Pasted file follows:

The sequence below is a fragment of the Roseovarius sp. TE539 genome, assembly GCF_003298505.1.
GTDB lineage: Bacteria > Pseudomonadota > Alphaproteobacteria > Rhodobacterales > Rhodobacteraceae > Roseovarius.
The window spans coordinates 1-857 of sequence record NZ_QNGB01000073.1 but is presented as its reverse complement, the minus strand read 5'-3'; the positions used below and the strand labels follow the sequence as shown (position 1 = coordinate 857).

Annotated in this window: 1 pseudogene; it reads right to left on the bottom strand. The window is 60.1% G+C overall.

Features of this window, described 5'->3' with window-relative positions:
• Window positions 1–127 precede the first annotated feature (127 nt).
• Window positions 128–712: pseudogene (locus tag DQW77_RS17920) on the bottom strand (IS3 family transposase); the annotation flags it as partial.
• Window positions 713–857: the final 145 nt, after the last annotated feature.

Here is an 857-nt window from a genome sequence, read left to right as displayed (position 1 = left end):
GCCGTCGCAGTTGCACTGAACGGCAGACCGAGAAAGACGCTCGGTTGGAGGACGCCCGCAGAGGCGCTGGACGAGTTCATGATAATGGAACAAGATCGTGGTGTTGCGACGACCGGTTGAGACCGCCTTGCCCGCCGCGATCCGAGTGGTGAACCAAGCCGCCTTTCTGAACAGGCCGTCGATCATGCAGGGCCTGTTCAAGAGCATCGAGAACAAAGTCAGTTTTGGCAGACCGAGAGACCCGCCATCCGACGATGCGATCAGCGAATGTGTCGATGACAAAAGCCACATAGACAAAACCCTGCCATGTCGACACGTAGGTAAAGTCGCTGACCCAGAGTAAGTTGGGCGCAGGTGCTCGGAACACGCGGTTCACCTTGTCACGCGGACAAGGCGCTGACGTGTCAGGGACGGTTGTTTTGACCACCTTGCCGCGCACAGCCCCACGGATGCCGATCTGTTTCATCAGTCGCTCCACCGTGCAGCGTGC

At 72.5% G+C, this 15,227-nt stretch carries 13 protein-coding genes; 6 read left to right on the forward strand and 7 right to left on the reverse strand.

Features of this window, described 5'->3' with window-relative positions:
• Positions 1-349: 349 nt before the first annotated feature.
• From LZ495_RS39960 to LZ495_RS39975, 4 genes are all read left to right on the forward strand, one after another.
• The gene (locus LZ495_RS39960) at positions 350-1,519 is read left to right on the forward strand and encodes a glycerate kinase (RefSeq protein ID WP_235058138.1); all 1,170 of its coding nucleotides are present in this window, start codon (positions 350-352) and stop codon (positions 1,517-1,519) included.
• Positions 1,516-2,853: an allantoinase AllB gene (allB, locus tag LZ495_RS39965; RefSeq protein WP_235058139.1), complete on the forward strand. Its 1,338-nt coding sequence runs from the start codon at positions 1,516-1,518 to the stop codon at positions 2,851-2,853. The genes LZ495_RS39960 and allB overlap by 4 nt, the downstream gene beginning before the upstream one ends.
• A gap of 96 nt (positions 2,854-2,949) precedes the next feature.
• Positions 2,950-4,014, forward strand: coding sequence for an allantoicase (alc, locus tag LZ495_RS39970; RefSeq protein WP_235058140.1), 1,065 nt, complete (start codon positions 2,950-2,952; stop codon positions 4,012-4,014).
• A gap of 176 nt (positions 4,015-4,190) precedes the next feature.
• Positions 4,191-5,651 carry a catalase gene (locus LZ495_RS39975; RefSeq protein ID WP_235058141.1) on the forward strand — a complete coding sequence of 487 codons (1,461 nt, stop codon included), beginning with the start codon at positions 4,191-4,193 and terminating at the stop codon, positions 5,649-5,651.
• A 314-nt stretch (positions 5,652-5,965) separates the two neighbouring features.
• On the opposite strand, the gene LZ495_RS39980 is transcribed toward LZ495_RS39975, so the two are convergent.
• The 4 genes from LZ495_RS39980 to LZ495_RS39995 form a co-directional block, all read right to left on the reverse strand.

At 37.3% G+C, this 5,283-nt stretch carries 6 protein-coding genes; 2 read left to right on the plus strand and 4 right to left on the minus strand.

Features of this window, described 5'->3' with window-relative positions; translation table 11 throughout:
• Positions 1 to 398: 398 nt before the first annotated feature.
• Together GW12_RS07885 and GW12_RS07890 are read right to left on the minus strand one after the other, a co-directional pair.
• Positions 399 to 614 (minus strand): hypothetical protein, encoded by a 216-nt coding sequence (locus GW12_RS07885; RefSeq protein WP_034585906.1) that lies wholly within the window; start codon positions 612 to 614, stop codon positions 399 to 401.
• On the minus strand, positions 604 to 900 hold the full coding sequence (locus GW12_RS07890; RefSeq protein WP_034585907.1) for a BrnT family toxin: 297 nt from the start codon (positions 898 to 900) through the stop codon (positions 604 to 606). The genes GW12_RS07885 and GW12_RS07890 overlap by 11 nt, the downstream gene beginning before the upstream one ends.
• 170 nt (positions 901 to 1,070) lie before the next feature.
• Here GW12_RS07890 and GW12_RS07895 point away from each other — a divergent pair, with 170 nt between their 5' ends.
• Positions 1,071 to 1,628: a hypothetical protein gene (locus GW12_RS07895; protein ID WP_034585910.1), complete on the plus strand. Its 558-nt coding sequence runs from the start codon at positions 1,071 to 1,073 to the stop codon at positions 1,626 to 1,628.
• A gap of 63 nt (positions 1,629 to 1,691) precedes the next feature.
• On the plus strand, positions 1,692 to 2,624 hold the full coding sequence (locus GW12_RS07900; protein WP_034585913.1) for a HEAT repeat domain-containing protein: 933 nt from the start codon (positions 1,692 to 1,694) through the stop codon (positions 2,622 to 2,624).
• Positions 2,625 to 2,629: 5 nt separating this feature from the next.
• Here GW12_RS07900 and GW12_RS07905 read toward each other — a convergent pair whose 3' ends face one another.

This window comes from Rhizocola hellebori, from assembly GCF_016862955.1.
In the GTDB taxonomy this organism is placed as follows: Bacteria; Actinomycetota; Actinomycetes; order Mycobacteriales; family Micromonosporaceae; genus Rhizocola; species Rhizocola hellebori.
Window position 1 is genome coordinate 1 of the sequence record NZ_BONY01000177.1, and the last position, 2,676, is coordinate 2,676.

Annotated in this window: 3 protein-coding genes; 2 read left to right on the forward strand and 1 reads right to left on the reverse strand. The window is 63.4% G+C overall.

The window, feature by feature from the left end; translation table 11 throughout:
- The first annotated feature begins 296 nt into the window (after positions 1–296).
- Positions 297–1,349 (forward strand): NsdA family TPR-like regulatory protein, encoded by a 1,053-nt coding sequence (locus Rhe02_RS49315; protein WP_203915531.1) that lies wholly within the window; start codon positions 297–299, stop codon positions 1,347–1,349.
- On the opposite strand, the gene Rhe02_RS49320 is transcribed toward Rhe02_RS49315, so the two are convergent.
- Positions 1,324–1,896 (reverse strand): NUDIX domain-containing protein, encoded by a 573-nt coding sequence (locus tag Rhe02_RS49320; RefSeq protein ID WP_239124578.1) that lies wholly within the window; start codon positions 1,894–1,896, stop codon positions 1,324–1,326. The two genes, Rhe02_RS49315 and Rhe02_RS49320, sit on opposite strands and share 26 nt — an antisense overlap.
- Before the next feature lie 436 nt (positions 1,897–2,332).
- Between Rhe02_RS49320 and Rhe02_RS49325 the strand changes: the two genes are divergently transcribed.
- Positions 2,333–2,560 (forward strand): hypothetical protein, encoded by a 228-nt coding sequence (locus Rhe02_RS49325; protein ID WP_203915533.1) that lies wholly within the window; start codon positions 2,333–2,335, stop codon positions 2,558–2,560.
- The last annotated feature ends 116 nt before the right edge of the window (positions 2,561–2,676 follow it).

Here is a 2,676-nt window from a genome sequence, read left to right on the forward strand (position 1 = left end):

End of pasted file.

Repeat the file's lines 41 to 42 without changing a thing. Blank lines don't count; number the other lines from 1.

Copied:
The window, feature by feature from the left end; translation table 11 throughout:
- The first annotated feature begins 296 nt into the window (after positions 1–296).